• Culture and entertainment score: 19.9
  • Safety: 0.0

2. Stockton, Calif.

Final score: 36.6

  • Demographics score: 52.4
  • Economics score: 31.4
  • Well-being score: 63.1
  • Culture and entertainment score: 11.5
  • Safety: 24.7

3. Bakersfield, Calif.

Final score: 41.3

  • Demographics score: 40.8
  • Economics score: 36.2
  • Well-being score: 70.3
  • Culture and entertainment score: 10.5
  • Safety: 48.7

4. McAllen, Texas

Final score: 43.1

  • Demographics score: 56.8
  • Economics score: 33.0
  • Well-being score: 44.1
  • Culture and entertainment score: 7.1
  • Safety: 74.6

5. Houston

Final score: 43.9

  • Demographics score: 54.5
  • Economics score: 42.5
  • Well-being score: 54.9
  • Culture and entertainment score: 19.5
  • Safety: 48.3

Understanding the rankings

For the study, we considered a range of variables to evaluate which of the 100 largest metropolitan areas would be the most friendly to single, working men. We grouped the variables into five categories and evaluated each metro area according to those categories.

  • Demographics: A city that is welcoming to single men will also have plenty of other single adults. We pulled data on the percentage of 20- to 50-year-olds that are single men, as well as analyzed how balanced the gender ratio is between 20- to 50-year-old single men and women. Too many women to men suggests a city less geared to men, while too many men to women suggests slimmer dating opportunities. The best cities for single men would need a close-to-even gender ratio.
  • Economics: We evaluated the unemployment rate, median annual income and homeownership rate for single, working men to determine how good the economic prospects are in each metro area.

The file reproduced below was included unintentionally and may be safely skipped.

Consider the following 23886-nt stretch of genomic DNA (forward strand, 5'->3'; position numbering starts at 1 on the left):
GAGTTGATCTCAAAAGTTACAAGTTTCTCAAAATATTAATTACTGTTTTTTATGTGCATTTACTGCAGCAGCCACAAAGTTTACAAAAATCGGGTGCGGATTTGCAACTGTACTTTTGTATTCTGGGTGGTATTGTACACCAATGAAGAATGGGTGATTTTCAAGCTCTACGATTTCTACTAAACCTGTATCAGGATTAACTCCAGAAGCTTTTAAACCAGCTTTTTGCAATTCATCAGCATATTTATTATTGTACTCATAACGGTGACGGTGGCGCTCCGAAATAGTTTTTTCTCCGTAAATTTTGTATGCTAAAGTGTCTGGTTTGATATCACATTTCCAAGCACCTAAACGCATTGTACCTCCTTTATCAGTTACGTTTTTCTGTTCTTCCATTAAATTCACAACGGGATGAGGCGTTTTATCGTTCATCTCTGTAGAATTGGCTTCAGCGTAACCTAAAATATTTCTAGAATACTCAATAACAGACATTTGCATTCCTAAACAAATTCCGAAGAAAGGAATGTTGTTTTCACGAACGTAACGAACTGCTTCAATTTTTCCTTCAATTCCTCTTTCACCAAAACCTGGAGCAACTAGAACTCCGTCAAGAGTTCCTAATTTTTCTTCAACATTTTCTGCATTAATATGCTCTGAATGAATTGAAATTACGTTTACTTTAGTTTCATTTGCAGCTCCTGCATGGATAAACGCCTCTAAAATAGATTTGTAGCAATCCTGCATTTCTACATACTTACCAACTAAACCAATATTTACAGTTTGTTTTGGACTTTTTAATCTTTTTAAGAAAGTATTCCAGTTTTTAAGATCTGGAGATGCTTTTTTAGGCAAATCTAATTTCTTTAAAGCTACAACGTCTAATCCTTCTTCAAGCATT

• Well-being: This score was determined by the percentage of people who have access to healthy food, exercise facilities and whether that access is useful enough to result in people participating in a healthy lifestyle. Additionally, since long commutes are often found to add to stress levels, we looked at the percentage of the population with long commutes.
  • Culture and entertainment: We looked at how many bars, restaurants, sports clubs and teams each city had per capita, along with the number of museums and performing arts establishments. The museums and performing arts places were evaluated on both a total and per capita basis, averaging over both measures to create a single arts institution value and a museum value. We used the total number for museums and performing arts institutions because people tend to travel across the city to visit these places, rather than just staying in their neighborhood. Therefore, a higher total number is a plus, as it reflects a greater variety of cultural and entertainment activities.
  • Safety: This score was based on violent crime rate data, which was used to determine how low the crime rate is in each city.


LendingTree analysts used data from the U.S. Census Bureau’s 2017 Five-year American Community Survey to gather the demographic and economic measures, except for the homeownership rate, which comes from the 2010 decennial census.

The gender ratio, one of the two variables used to compose the demographics score, is calculated by comparing the number of 20- to 50-year-old unmarried men to the number of 20- to 50-year-old unmarried women. The smaller of the two numbers is then divided by the larger number to create the ratio.

The health measures and violent crime rate data were pulled from the County Health Rankings and Roadmaps program. The culture and entertainment measures come from the Census Bureau’s 2016 County Business Patterns data sets.

Each variable was given a value according to its relative location between the highest and lowest values. The variable values in each category were then averaged to create the category score. The final score is an average over all five category scores.